16inch wheels fitted with 175/80x16 (taxi) tyres work well, as they have the same rolling radius as 4.50x17 crossplies. More grip too.

All food for thought?

Sidevalve Fords are a whole different ball game, compared to their competitors of the day.
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Paul fairall



Joined: 17 Nov 2016
Posts: 431
Location: North west Kent

PostPosted: Sun Nov 20, 2016 9:07 am    Post subject: Reply with quote

Yes indeed, plenty to think about. With no water pump, can all this extra horse power cause over heating.
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alastairq



Joined: 14 Oct 2016
Posts: 1086
Location: East Yorkshire

PostPosted: Sun Nov 20, 2016 11:39 am    Post subject: Reply with quote

Not necessarily. Depends how much you thrash the engine. Engines don't sit there producing all that potential horse power all the time.

A 500 bhp engine probably produces no more bhp when setting off, than an Austin Seven does at peak revs.

Ford offered a separate water 'pump' [for hotter climates!] as an extra.

This bolts low down on the right side[may need a 'water pump' engine bearer?]...and a longer drive belt, it plumbs into the bottom hose.

However, it is a heavy cast iron thing. Aquaplane also offer similar, but in alloy so is lighter.

Be aware, like most 'water pumps' these do not actually pump fluids...they simply 'push stuff around'.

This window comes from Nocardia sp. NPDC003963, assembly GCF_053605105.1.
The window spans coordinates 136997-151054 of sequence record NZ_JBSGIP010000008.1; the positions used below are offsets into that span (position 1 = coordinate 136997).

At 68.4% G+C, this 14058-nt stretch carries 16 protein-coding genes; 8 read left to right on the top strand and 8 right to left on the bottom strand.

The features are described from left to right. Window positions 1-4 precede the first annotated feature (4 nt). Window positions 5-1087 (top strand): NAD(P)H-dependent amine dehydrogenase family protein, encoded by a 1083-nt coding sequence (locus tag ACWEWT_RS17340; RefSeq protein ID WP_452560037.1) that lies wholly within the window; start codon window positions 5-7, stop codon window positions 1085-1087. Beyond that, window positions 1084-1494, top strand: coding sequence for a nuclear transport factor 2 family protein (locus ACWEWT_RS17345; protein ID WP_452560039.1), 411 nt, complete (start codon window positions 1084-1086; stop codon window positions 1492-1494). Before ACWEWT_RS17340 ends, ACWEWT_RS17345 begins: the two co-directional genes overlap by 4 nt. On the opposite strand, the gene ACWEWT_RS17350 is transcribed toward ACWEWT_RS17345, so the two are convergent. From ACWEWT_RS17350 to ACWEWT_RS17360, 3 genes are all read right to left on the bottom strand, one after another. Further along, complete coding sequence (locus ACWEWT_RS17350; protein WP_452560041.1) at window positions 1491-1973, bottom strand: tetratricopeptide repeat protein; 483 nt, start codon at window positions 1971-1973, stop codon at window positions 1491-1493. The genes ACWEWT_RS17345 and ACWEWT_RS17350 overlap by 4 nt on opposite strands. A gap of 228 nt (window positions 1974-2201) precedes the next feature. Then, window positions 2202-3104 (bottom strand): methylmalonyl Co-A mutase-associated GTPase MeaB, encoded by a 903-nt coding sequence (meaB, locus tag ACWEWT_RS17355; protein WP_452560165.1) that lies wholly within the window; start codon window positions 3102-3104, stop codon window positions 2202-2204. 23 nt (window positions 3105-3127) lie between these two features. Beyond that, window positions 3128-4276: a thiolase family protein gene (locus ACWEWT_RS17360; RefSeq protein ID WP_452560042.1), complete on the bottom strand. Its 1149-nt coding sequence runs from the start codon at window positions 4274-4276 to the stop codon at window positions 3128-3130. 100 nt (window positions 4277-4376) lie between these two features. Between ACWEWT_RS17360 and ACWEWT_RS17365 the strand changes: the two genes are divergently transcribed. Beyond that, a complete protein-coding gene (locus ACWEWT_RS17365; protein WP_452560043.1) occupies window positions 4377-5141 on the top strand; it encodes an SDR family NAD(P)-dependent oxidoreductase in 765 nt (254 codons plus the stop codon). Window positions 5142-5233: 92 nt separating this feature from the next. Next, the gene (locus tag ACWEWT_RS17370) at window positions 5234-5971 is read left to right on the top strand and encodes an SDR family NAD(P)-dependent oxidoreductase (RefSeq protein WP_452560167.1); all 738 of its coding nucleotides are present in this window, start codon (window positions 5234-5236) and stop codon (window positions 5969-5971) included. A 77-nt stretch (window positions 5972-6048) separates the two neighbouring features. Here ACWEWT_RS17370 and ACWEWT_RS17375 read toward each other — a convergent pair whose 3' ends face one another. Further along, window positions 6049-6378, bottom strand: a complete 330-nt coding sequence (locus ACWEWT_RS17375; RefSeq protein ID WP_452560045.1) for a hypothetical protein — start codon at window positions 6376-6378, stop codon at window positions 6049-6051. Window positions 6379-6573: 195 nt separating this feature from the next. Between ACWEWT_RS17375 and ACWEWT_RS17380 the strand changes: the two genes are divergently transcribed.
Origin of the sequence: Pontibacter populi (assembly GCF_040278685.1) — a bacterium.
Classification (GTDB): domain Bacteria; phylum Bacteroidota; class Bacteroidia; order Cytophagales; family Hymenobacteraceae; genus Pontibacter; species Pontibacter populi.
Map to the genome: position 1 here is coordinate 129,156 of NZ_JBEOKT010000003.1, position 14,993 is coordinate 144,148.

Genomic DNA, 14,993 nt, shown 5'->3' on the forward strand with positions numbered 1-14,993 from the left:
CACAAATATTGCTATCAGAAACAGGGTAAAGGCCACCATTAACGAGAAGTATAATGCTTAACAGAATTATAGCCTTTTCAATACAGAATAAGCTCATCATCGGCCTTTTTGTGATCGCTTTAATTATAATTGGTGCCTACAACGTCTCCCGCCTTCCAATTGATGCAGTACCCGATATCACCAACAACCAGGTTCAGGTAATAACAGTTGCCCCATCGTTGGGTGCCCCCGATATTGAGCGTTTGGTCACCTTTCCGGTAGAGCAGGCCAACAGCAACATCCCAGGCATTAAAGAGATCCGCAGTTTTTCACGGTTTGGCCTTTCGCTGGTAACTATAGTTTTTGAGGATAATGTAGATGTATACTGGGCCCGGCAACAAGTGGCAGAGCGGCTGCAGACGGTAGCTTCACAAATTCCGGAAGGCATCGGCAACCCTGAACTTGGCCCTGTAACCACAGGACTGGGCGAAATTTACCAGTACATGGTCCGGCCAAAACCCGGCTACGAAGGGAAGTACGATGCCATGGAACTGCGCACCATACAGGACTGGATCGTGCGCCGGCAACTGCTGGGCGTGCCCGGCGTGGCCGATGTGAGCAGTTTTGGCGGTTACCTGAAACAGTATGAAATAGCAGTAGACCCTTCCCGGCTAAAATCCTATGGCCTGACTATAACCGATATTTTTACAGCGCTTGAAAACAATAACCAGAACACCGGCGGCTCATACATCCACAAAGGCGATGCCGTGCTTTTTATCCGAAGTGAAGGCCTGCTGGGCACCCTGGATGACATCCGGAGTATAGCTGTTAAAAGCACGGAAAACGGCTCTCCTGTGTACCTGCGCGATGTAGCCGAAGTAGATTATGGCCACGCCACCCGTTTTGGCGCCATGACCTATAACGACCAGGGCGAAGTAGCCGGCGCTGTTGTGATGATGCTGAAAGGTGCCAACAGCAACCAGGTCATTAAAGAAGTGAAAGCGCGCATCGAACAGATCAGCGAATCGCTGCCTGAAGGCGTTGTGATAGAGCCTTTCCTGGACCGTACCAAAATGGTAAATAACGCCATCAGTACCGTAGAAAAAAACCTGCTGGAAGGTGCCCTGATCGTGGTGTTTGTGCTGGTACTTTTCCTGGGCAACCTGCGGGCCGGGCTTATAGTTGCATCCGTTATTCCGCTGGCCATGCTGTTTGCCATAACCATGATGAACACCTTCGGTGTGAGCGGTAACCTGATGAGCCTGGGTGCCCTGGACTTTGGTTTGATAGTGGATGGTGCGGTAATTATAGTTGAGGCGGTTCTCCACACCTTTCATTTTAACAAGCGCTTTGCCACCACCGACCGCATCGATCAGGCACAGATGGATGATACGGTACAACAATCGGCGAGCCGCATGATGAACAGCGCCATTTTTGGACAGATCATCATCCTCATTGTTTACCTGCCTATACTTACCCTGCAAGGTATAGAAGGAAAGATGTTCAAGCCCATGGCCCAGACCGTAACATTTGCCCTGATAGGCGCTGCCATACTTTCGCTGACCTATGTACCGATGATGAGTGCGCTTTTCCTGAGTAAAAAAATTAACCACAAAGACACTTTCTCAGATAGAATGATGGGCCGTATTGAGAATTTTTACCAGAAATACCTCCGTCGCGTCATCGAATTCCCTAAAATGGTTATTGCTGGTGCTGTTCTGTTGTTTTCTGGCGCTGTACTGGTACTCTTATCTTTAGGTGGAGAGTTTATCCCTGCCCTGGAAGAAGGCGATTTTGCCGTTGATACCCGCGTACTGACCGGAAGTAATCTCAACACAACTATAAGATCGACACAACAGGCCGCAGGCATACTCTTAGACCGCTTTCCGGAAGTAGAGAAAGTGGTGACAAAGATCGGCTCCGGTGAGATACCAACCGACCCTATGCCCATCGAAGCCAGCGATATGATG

Whilst 2nd hand pumps are available now & again, a new one is costly.

An option is to purchase and fit one of the [new?] electric water pumps like those below [although they may be had cheaper elsewhere?]
http://www.demon-tweeks.co.uk/performance/water-pumps

These can be kept running after the engine has been turned off...thus allowing the coolant to dissipate latent heat...something a normal engine doesn't do?

At this stage, one ought to be thinking about converting to 12 volt electrics all round.

[It is possible, using a modern technology jelly battery, to simply apply 12 volts to the starter motor..keeping the rest on 6 volts, for originality?]

The original cooling system is adequate for normal use....just be prepared to check & top up on a daily basis, if using the car every day?

Also, be careful what type anti freeze to use.

Do not use modern, OAT antifreeze.....get hold of the basic old fashioned stuff....the modern stuff eats gaskets and brass and stuff.
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Penman



Joined: 23 Nov 2007
Posts: 3943
Location: Lancashire

PostPosted: Sun Nov 20, 2016 12:54 pm    Post subject: Reply with quote

Hi
My Volvo 440 had an auxilliary electric water pump which switched on when you turned off the engine, this was in order to cool the engine down more evenly rather than alllowing the heat to gather in the alloy head, once the temp sensor registered a low enough temp it switched it off.
I suspect there were other cars with alloy heads and iron blocks which had a similar set up.
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alastairq



Joined: 14 Oct 2016
Posts: 1086
Location: East Yorkshire

PostPosted: Sun Nov 20, 2016 3:46 pm    Post subject: Reply with quote

Are these volvo electric pumps self-contained? Could they be hoicked off a scrapper for other purposes?
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Penman



Joined: 23 Nov 2007
Posts: 3943
Location: Lancashire

PostPosted: Sun Nov 20, 2016 4:47 pm    Post subject: Reply with quote

Hi
Yes, it is item 35 on here (plus clips and wiring etc).

http://s1322.photobucket.com/user/jamesy12345/media/cooling1_zpsd699affb.jpg.html

Hose connection would need modifying if you are fitting to something that normally has thermo syphon.
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Bristols should always come in pairs.

Any 2 from:-
Straight 6
V8 V10